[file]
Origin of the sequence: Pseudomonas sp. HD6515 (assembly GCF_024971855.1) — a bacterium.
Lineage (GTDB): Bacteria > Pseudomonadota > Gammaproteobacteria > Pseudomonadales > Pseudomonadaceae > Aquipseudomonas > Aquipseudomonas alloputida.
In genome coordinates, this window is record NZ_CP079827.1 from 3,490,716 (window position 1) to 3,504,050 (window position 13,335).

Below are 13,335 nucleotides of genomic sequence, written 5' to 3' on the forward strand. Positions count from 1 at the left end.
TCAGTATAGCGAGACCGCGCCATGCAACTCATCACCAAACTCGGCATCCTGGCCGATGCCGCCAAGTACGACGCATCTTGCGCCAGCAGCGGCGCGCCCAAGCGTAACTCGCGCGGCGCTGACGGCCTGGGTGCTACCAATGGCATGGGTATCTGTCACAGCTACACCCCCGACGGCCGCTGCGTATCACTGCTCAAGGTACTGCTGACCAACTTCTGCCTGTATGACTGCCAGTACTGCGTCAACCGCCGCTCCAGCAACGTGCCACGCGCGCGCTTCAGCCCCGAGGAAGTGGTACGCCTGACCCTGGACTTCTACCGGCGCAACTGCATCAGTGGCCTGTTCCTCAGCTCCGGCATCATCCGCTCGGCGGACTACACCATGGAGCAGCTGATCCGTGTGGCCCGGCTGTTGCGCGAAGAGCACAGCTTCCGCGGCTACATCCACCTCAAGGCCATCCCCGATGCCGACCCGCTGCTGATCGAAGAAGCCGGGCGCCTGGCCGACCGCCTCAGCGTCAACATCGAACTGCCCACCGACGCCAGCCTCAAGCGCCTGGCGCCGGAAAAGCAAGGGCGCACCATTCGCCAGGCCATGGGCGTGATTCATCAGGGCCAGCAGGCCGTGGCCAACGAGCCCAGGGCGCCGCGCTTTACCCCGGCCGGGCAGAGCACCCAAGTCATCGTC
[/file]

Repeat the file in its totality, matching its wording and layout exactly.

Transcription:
Origin of the sequence: Pseudomonas sp. HD6515 (assembly GCF_024971855.1) — a bacterium.
Lineage (GTDB): Bacteria > Pseudomonadota > Gammaproteobacteria > Pseudomonadales > Pseudomonadaceae > Aquipseudomonas > Aquipseudomonas alloputida.
In genome coordinates, this window is record NZ_CP079827.1 from 3,490,716 (window position 1) to 3,504,050 (window position 13,335).

Below are 13,335 nucleotides of genomic sequence, written 5' to 3' on the forward strand. Positions count from 1 at the left end.
TCAGTATAGCGAGACCGCGCCATGCAACTCATCACCAAACTCGGCATCCTGGCCGATGCCGCCAAGTACGACGCATCTTGCGCCAGCAGCGGCGCGCCCAAGCGTAACTCGCGCGGCGCTGACGGCCTGGGTGCTACCAATGGCATGGGTATCTGTCACAGCTACACCCCCGACGGCCGCTGCGTATCACTGCTCAAGGTACTGCTGACCAACTTCTGCCTGTATGACTGCCAGTACTGCGTCAACCGCCGCTCCAGCAACGTGCCACGCGCGCGCTTCAGCCCCGAGGAAGTGGTACGCCTGACCCTGGACTTCTACCGGCGCAACTGCATCAGTGGCCTGTTCCTCAGCTCCGGCATCATCCGCTCGGCGGACTACACCATGGAGCAGCTGATCCGTGTGGCCCGGCTGTTGCGCGAAGAGCACAGCTTCCGCGGCTACATCCACCTCAAGGCCATCCCCGATGCCGACCCGCTGCTGATCGAAGAAGCCGGGCGCCTGGCCGACCGCCTCAGCGTCAACATCGAACTGCCCACCGACGCCAGCCTCAAGCGCCTGGCGCCGGAAAAGCAAGGGCGCACCATTCGCCAGGCCATGGGCGTGATTCATCAGGGCCAGCAGGCCGTGGCCAACGAGCCCAGGGCGCCGCGCTTTACCCCGGCCGGGCAGAGCACCCAAGTCATCGTC